Thursday, July 22, 2010

The Plain Meaning of Scripture

Do Catholics or protestants follow the plain meaning of scripture more closely? YIM Catholic has an old essay that argues Catholics do. Actually when I first heard that asserted it seemed odd to me. There were some protestant proof texts that seemed like they needed explanation. Things like Rom 3:28, "For we maintain that a man is justified by faith apart from observing the law." or maybe Rom 3:23, "for all have sinned and fall short of the glory of God". But even those when read in context, without a protestant pounding the pulpit, those passages do not contradict Catholic theology in their plain meaning. But there are many that contradict protestant theology in their plain meaning. He  goes through quite a few. I could think of dozens more he could have used.

This is why in every protestant church you will have just a few verses of scripture read and a long sermon. A Catholic mass will have much more scripture and much less sermonizing. It is not needed. The plain meaning of scripture is fine. Sure a priest can add a few insights but a typical Catholic homily is not nearly as long and not nearly as dominating as a protestant sermon. So the plain meaning of the text is much less the focus in a protestant service.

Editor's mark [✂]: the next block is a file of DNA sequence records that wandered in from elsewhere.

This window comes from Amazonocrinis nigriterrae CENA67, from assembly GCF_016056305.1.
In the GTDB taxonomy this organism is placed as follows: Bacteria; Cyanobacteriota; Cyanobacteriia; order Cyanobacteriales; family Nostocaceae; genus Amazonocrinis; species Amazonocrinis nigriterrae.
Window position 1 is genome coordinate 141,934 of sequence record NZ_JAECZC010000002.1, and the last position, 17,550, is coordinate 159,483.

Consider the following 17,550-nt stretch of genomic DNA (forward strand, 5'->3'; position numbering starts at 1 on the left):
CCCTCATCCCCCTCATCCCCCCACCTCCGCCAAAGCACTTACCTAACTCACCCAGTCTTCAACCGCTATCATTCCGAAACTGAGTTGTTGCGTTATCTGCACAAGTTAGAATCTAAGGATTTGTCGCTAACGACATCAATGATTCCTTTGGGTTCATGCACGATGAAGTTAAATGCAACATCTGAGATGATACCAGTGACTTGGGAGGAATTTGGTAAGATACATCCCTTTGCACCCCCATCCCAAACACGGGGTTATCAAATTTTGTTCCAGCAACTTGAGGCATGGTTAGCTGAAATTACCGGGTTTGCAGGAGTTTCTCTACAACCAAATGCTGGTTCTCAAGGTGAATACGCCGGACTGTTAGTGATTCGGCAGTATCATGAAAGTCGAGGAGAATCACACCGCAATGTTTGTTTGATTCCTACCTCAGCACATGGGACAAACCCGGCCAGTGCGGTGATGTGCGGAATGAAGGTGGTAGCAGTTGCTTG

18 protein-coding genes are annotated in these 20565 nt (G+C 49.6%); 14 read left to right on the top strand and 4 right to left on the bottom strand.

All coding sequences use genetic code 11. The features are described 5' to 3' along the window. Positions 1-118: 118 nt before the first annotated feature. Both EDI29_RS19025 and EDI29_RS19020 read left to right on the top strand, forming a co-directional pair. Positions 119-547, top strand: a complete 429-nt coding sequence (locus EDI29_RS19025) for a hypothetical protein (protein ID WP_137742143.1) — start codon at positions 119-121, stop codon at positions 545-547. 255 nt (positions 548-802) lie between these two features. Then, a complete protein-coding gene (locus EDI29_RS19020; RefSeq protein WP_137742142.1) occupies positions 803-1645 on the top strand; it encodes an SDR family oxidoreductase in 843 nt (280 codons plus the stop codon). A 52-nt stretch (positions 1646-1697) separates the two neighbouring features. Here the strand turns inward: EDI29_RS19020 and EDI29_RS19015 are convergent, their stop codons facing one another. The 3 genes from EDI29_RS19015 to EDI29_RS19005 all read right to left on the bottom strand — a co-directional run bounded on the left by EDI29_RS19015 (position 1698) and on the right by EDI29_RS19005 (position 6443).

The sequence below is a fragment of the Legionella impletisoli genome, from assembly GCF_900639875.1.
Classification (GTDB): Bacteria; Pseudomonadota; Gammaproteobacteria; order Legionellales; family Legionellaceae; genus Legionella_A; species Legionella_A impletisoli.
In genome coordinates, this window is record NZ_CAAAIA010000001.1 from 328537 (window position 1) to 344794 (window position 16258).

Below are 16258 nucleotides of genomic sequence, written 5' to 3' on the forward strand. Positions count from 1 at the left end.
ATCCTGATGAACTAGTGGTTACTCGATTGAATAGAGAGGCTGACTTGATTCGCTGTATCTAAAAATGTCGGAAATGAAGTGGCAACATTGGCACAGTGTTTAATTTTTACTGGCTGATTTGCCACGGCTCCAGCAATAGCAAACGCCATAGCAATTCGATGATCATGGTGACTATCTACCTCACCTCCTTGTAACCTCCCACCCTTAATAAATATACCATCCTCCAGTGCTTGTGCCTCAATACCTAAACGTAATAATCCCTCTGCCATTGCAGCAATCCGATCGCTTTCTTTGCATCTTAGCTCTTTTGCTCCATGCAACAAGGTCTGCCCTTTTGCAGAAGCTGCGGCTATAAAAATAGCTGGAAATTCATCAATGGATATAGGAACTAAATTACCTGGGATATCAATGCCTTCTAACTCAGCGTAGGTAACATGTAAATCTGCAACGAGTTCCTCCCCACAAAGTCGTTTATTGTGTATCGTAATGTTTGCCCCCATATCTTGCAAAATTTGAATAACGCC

The other thing protestants can do is simply never preach on certain passages, like the second half of John 6. Catholic priests don't have that option. They don't need it. All of scripture is consistent with Catholic theology. If a priest does not want to talk about hell he can't avoid the passages where it is explicitly mentioned. They will be read. The plain meaning is pretty strong. If a pastor doesn't want to talk about hell then he does not have to. He might even avoid important topics accidentally. He is in full control.

So who is following scripture and who is nullifying scripture with human traditions?

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